ECU honors alumnus’ five decades of service to university

Don Leggett ’58 ’62 loves East Carolina University.

This week, ECU Alumni Association representatives, family and friends expressed that the feeling is mutual during a celebration of Leggett’s five decades of service to the university. A plaque now adorns the president’s suite inside the Taylor-Slaughter House, naming the space in Leggett’s honor.

Charles Brown, left, and Max Joyner, right, celebrated the ECU legacy of their friend, Don Leggett. (Photo by George Crocker)

“I don’t know if anyone has served our great university longer than Don Leggett, and for that, we are eternally grateful,” said Vice Chancellor for University Advancement Christopher Dyba. “It’s only appropriate that we invite you back to the house today to celebrate you. Whoever sits in this office will sit in the Don Leggett suite and has big shoes to fill with the legacy you’ve created and all that you’ve done for the university.”

Dyba highlighted the significant list of jobs, assignments and special services Leggett has taken on for ECU, most notably directing alumni relations at ECU for nearly three decades.

Leggett began working in alumni affairs in 1970 and retired in 1998 as associate vice chancellor for alumni relations. He continued to serve the university, going to work for the vice chancellor of advancement and working on the ECU Foundation. Leggett was appointed as a special assistant to the chancellor, working with the Leo Jenkins Society, served as a major gift officer for the College of Health and Human Performance and represented the university in many other roles.

From a young age, Leggett dreamed of attending East Carolina College. He recalled telling his mother about this “wonderful place people could go and get an education.” Despite obstacles, he made it to campus and began a love affair with ECU he has maintained for the rest of his life.

After graduating, Leggett moved home to Harnett County to work as a guidance counselor and coach. Through ECU, he took graduate courses on weekends and during the summer to earn a master’s of secondary education with a focus on principalship. Leggett held a variety of positions in the Harnett County and Raleigh city school systems, and he dreamed of returning to his alma mater.

A plaque adorns the president’s suite inside the Taylor-Slaughter House, naming the space within the ECU Alumni Association in honor of Don Leggett.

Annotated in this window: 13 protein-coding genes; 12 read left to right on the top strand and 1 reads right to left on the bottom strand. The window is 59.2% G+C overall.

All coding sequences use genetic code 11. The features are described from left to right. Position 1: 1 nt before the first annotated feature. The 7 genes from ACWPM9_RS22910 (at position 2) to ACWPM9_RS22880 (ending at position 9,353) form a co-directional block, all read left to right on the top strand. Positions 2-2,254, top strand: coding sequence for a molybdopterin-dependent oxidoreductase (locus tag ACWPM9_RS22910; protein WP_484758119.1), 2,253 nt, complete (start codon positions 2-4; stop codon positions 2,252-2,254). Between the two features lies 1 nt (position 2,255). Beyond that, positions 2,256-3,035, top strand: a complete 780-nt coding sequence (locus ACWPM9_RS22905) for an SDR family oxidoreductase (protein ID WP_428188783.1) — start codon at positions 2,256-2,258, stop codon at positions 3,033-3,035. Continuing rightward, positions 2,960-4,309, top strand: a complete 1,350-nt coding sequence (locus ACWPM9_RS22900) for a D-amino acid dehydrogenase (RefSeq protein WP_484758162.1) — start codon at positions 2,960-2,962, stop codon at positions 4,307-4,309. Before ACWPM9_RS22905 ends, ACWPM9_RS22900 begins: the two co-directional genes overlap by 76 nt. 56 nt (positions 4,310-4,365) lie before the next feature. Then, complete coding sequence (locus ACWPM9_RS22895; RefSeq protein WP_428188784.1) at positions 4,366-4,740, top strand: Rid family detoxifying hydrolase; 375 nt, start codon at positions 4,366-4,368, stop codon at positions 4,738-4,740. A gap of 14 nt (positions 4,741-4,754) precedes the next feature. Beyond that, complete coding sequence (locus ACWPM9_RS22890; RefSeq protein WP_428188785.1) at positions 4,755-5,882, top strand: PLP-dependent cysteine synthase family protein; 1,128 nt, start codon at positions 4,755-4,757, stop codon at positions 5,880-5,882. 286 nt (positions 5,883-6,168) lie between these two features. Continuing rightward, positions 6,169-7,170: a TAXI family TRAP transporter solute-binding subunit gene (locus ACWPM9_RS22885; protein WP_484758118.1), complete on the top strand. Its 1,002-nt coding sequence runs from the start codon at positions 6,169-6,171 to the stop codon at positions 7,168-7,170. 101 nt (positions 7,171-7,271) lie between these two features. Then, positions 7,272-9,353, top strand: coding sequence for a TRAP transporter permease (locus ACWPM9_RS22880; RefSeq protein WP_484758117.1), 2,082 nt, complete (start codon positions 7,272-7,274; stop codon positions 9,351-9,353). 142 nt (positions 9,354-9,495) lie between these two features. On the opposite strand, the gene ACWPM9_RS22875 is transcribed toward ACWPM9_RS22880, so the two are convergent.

“We came through all of that to arrive at this place today, and I am so very proud,” Leggett said. “It’s so nice to be overwhelmed in that way.”

Leggett said he saw memories, friendships and hard work when he looked at the faces of those in the room. “We had a lot of accomplishments, and we had a lot of fun along the way.”

One of those friends and former colleagues was Charles Brown, retired professor and founding chairman of the Department of Geological Sciences. Leggett said Brown is on all the pages of his history book.

“If it had not been for Charlie, I wouldn’t be here today,” Leggett said. It was Brown who called Leggett in 1969 to offer him a job in alumni affairs at ECU. Leggett recalled being offered $12,000 a year and asking Brown if he could do any better. Brown called back, offering an additional $1,000, and Leggett accepted.

“What I didn’t tell him is that I would have come for 10,” Leggett said. “I would have done anything to get back here. From the very beginning, I wanted to come back to ECU. This was my love affair.”

“Your first love affair,” Leggett’s wife, Nancy, reminded him.

“Our family is indeed an ECU family,” Leggett said. “Nancy has been by my side through all of this. I just have a great big bunch of Pirate pride and belief in this university … Go Pirates!”

Longtime friend Gerald Arnold ’63 said Leggett always had a passion for ECU.

“This fella had a passion for this place and the people and a passion for what he was doing,” Arnold said. “It was visceral. You could feel it when he talked about ECU. He could just reach right to your bones and find that purple and gold and make you want to be a part of something.”

Arnold said the highest compliment he could think of to describe his friend was that he “could see the best in people and then make them shine.”